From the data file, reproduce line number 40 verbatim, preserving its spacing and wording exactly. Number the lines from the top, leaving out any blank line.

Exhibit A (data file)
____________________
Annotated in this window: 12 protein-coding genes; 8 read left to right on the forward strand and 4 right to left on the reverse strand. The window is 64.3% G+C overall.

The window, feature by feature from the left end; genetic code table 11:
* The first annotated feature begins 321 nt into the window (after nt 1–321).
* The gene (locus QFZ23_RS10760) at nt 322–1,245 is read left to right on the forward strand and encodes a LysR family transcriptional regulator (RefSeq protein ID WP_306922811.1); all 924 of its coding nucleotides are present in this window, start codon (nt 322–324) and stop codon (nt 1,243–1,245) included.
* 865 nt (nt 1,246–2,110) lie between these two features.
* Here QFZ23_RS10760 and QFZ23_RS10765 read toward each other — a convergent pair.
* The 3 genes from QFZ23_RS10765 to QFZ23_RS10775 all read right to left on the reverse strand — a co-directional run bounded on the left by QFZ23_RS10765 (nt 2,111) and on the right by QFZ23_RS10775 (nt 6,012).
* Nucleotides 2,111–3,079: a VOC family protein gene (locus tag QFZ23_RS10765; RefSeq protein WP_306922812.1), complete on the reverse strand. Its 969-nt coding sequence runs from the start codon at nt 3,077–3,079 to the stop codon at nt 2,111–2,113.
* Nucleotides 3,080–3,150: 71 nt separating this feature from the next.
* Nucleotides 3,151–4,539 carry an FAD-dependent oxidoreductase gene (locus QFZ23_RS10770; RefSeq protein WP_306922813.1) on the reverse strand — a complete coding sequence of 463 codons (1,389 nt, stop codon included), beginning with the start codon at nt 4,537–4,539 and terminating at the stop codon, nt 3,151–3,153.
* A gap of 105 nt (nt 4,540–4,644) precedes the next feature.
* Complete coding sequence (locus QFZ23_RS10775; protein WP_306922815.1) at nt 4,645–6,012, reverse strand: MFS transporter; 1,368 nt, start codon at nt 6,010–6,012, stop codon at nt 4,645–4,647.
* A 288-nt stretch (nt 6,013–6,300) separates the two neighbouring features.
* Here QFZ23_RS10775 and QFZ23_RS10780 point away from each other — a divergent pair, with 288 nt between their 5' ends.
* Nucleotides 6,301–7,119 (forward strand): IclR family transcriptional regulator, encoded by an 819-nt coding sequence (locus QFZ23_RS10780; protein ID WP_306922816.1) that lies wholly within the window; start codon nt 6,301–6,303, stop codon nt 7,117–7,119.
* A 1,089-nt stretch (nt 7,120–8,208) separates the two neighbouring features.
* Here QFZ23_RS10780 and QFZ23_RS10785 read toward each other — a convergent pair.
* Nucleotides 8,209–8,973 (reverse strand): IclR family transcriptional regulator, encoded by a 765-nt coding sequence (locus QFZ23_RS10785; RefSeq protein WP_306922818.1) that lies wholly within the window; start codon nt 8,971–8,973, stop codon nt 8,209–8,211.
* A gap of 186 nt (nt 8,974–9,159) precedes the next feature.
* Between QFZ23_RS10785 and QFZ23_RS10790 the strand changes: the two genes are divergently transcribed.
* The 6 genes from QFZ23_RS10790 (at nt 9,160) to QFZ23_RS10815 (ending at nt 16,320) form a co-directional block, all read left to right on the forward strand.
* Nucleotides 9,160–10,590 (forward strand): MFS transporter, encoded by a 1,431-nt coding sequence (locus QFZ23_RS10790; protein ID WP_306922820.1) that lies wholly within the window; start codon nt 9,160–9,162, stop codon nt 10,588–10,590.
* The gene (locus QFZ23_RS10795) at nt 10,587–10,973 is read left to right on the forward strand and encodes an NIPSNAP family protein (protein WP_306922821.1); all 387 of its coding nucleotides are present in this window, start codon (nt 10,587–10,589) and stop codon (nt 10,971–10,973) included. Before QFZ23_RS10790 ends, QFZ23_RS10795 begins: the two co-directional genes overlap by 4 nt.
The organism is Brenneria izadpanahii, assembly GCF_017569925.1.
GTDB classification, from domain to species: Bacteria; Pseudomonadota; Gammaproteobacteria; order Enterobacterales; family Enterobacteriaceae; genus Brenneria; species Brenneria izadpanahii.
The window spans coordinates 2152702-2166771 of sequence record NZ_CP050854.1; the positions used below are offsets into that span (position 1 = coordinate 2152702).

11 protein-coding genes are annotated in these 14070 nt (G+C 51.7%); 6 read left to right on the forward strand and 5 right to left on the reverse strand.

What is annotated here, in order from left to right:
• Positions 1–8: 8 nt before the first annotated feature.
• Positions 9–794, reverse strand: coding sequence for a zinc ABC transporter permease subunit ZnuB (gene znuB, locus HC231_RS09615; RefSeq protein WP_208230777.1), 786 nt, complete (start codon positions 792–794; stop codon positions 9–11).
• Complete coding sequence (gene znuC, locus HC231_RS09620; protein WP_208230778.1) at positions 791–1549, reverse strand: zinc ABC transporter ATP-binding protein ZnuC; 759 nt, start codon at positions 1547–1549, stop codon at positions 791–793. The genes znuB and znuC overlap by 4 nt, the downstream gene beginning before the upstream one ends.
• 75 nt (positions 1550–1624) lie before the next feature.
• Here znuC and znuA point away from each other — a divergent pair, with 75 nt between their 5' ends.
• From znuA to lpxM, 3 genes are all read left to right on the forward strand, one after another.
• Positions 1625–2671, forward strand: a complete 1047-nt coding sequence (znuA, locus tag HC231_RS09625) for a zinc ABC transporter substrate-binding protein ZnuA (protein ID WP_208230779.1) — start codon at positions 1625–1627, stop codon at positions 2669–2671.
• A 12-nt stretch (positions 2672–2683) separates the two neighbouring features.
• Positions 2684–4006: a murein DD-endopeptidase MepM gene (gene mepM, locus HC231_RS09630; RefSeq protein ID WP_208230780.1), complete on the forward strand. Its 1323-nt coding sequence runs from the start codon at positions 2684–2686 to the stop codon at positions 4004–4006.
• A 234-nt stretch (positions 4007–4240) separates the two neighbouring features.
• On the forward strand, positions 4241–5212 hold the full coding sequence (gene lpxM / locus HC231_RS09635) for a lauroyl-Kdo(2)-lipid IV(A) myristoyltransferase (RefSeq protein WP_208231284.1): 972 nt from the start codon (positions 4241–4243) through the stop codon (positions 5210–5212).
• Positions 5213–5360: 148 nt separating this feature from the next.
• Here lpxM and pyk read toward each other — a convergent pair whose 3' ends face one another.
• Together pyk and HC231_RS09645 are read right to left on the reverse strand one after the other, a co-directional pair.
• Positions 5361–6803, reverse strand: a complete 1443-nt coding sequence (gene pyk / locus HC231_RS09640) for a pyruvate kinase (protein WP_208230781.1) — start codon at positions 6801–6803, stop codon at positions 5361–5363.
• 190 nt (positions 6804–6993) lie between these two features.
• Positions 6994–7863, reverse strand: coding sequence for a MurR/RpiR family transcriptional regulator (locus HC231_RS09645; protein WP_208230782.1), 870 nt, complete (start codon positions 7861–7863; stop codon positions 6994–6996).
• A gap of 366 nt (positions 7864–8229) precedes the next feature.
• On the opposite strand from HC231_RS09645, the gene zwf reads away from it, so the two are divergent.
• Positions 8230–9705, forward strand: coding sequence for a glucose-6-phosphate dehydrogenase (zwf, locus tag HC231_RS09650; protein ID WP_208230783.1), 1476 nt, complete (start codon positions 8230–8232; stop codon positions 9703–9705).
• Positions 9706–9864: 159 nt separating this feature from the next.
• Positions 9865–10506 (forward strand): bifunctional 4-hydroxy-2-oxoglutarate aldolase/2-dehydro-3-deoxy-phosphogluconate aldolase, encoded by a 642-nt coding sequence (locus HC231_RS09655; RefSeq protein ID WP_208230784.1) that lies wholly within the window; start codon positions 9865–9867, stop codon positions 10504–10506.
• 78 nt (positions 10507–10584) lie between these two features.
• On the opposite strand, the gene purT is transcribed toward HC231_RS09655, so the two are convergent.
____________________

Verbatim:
• Positions 5213–5360: 148 nt separating this feature from the next.